NATO Must Reject Military Buildup of Its Eastern Members, Russia Says After Security Talks

© AFP 2023 / LMARS ZNOTINSLatvian officers stand guard during the NATO flag rising ceremony in front of the Presidents castle in Riga
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Senior Russian diplomats led by Deputy Foreign Minister Sergei Ryabkov met with their US counterparts in Geneva, Switzerland on Monday to discuss a pair of Russian security proposals laid out in mid-December outlining ways to considerably ease tensions between Moscow and the Western bloc.
NATO must reject the principle of the military development of its eastern flank, Deputy Foreign Minister Sergei Ryabkov said at a press conference after Monday's discussions in Geneva with Deputy Secretary of State Wendy Sherman and other US officials.

"We presented to the Americans in the most detailed way possible the logic and substance of our proposals, explained why obtaining legal guarantees from NATO not to expand is an absolute imperative, explained why we absolutely must receive legal guarantees on the non-deployment of the strike systems on Russia's borders, and why we are raising the question about NATO abandoning, by and large, the [military] material development of the territory of states which joined the alliance after 1997," Ryabkov said.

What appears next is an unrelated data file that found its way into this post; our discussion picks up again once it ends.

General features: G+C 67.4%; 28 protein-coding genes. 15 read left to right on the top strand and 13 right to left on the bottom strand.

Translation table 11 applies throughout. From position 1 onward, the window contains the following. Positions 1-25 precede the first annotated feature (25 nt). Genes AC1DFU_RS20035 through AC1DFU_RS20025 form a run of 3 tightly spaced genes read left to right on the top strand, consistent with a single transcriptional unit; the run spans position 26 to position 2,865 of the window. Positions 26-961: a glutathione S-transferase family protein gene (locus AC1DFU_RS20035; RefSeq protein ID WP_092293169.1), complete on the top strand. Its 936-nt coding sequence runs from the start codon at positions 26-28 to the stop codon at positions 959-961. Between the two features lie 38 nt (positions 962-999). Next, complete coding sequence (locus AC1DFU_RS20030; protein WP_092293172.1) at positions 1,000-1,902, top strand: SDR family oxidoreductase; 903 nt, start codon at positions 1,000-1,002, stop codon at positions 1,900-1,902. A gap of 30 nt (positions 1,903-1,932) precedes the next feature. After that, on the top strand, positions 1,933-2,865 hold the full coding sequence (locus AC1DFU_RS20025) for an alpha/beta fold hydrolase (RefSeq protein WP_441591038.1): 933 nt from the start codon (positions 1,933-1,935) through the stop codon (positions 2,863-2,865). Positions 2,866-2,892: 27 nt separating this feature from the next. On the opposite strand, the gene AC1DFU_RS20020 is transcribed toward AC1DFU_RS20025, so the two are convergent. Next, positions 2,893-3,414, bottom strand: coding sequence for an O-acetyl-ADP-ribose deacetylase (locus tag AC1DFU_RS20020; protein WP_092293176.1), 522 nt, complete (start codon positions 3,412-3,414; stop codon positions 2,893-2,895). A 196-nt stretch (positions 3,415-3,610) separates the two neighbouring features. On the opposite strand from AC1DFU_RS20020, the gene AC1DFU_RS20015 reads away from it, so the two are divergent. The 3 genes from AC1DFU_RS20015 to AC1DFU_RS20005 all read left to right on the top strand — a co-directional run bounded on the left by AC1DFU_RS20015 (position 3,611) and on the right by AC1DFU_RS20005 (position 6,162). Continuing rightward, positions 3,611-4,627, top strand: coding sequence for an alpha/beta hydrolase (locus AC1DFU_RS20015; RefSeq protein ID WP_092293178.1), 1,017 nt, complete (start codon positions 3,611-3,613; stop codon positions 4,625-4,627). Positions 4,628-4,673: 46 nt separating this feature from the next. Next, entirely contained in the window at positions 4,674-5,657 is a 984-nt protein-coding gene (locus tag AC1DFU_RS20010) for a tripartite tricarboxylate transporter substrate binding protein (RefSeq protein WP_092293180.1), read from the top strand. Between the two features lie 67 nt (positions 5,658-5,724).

The diplomat warned that any attempts by the US and NATO to blackmail and intimidate Russia on Ukraine are "unacceptable" from Moscow's perspective, and will not yield any results. He stressed that "playing with fire" was not in Washington's interest, and that "radical changes" were necessary in the Russia-NATO relationship.
Ryabkov stressed that NATO's non-enlargement, a commitment not to place missiles near Russia's borders, and barring Kiev from joining the Western bloc were "imperatives" as far as Russia is concerned.
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Deep, Professional Talks

Ryabkov said that Monday's talks, which lasted nearly eight hours, were "difficult, long, very professional, deep, specific, without any attempts to embellish anything, to get around any sensitive issues."
"We got the impression that the American side took the Russian proposals very seriously and studied them in-depth," he said.
The deputy foreign minister also said that the Russian side reiterated to its US counterparts that Moscow has absolutely no plans to "invade" Ukraine after American negotiators complained the alleged buildup of Russian troops near its neighbour.
"We explained to our colleagues that we have no plans, no intentions to 'attack' Ukraine...There is no reason to fear any escalation in this regard," Ryabkov stressed.
The diplomat also confirmed that the two sides touched on the future of the New START treaty, and strategic stability in general, but said these issues were not central to the discussions.
Ryabkov suggested that the possibility of additional talks in future will depend on the outcome of the Russia-NATO talks on Wednesday in Brussels and discussions at the Organization for Co-Operation in Europe in Vienna on Thursday.
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'Frank and Forthright' Discussions

Deputy Secretary of State Wendy Sherman called Monday's talks "frank and forthright."